Right now, diplomatically we are exporting jobs and we cannot contain it. Because this is how the agreement is.
You give them fishing rights, they do value addition outside the country and when it comes back it is up to them, up to the person who buys it.
Also, government is currently dishing out work permits to foreigners in the name of experts but most of these so-called experts end up pushing wheelbarrows in the construction industry and this is how the locals are losing jobs in this country.
Go to Chinatown, these people are importing foreigners to sell in their shops, do you want to tell me that
Namibians cannot be employed to sell?
Job losses are not like seeds you plant and grow, sometimes job losses come with the consequences of mismanagement, sometimes it comes from the economic downfall, and in this case the issue of administration, especially the administration of government, is to be blamed.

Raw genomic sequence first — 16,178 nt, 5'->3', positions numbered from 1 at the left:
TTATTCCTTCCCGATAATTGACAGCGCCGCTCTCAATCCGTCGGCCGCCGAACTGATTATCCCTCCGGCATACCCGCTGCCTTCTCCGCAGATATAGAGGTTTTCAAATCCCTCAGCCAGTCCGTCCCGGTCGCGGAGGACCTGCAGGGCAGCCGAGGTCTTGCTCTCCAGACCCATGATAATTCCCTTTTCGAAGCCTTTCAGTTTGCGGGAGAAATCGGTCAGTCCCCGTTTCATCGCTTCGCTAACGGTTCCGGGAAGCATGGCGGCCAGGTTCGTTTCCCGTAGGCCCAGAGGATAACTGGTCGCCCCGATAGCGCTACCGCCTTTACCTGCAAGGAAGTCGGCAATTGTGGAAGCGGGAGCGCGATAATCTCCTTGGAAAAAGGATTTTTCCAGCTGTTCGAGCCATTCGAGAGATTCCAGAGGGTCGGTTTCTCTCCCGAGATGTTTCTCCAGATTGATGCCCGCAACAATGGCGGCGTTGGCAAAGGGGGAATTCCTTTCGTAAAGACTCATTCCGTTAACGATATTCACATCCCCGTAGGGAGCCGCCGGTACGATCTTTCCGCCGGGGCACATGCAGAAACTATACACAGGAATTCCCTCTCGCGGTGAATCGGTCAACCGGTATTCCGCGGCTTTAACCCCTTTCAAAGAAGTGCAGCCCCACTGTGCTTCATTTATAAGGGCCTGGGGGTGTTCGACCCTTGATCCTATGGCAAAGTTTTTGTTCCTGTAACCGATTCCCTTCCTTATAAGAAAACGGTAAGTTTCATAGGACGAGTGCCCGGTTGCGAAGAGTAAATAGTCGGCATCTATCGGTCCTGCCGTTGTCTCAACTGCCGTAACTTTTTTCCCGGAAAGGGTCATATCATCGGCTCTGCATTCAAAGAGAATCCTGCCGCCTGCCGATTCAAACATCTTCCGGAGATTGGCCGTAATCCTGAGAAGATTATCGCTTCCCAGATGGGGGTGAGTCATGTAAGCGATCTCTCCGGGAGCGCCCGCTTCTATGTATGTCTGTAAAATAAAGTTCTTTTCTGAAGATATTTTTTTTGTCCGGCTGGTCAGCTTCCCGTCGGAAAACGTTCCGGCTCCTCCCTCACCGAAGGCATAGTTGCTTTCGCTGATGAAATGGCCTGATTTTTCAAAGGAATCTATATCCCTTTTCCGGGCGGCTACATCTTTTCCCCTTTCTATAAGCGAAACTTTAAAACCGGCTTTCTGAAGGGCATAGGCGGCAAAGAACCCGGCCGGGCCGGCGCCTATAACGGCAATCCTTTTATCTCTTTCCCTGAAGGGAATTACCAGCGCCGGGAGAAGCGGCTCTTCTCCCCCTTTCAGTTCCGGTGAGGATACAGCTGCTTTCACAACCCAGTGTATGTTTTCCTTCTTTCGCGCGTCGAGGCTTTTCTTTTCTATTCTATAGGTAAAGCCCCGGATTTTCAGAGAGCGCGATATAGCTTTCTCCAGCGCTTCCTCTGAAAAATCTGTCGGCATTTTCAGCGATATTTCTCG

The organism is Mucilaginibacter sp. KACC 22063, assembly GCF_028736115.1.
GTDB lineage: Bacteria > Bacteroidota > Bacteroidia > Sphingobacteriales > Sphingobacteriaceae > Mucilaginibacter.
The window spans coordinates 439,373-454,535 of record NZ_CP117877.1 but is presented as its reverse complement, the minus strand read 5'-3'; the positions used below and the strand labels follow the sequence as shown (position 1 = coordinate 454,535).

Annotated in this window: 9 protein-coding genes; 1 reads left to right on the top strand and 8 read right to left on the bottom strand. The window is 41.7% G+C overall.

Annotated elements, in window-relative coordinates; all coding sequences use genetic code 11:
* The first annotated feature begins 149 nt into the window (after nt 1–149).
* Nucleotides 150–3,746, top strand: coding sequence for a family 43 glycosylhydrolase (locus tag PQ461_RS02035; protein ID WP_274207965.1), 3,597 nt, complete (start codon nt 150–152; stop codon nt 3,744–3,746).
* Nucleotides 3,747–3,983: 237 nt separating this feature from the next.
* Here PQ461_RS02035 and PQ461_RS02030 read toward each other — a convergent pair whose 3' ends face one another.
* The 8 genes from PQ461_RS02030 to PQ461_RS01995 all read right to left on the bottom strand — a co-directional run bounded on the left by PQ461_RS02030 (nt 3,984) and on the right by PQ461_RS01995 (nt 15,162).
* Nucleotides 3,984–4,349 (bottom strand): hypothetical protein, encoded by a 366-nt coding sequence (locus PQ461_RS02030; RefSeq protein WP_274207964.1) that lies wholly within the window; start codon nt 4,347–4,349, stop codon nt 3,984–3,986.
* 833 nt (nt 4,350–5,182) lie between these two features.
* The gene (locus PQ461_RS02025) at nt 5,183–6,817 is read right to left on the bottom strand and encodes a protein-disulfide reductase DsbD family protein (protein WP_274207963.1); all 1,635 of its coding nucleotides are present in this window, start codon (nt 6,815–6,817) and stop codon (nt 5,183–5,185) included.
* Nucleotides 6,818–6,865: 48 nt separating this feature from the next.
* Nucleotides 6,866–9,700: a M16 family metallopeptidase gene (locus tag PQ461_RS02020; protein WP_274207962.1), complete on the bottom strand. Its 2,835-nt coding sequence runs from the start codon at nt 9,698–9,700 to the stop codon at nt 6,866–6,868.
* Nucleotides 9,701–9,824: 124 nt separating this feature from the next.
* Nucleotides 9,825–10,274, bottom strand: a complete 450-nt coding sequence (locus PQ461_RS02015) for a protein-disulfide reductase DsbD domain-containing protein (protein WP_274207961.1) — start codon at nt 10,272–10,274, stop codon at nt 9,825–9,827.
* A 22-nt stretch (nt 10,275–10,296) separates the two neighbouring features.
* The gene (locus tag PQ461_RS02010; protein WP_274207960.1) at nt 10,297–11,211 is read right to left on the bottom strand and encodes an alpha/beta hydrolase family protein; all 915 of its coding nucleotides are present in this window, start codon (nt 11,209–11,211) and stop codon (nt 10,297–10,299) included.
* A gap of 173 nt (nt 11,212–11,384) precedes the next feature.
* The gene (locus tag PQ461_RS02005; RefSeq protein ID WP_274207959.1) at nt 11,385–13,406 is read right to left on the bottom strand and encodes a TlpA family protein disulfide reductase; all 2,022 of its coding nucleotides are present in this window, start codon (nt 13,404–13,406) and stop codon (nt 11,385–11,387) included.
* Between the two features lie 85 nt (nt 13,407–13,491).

When you analyse these things, you must go back to your own institutions, and sometimes you find that money that was supposed to keep some projects, and many projects in the country that should have helped kept jobs, were inflated.
And when these projects are inflated the money must come from government coffers or any other institution coffers and when the coffers are depleted it is automatically clear that there will be no jobs.
The issue of administration especially the administration of government has really killed our employment system and we have lost a lot of jobs in the construction industry. We have lost close to 18,000 jobs.
We need to sit down and see where we have gone wrong and where we can improve in terms of employment otherwise we will continue losing jobs because if our own laws do not protect our own people, comrades, we must be able to do it as soon as possible. Comrade, we must enact laws. Chinese, South African or Italian companies should be sub-contractors or sub-sub-contractors in terms of our laws.”
KT: In what way is NUNW helping government to overcome the current economic difficulties?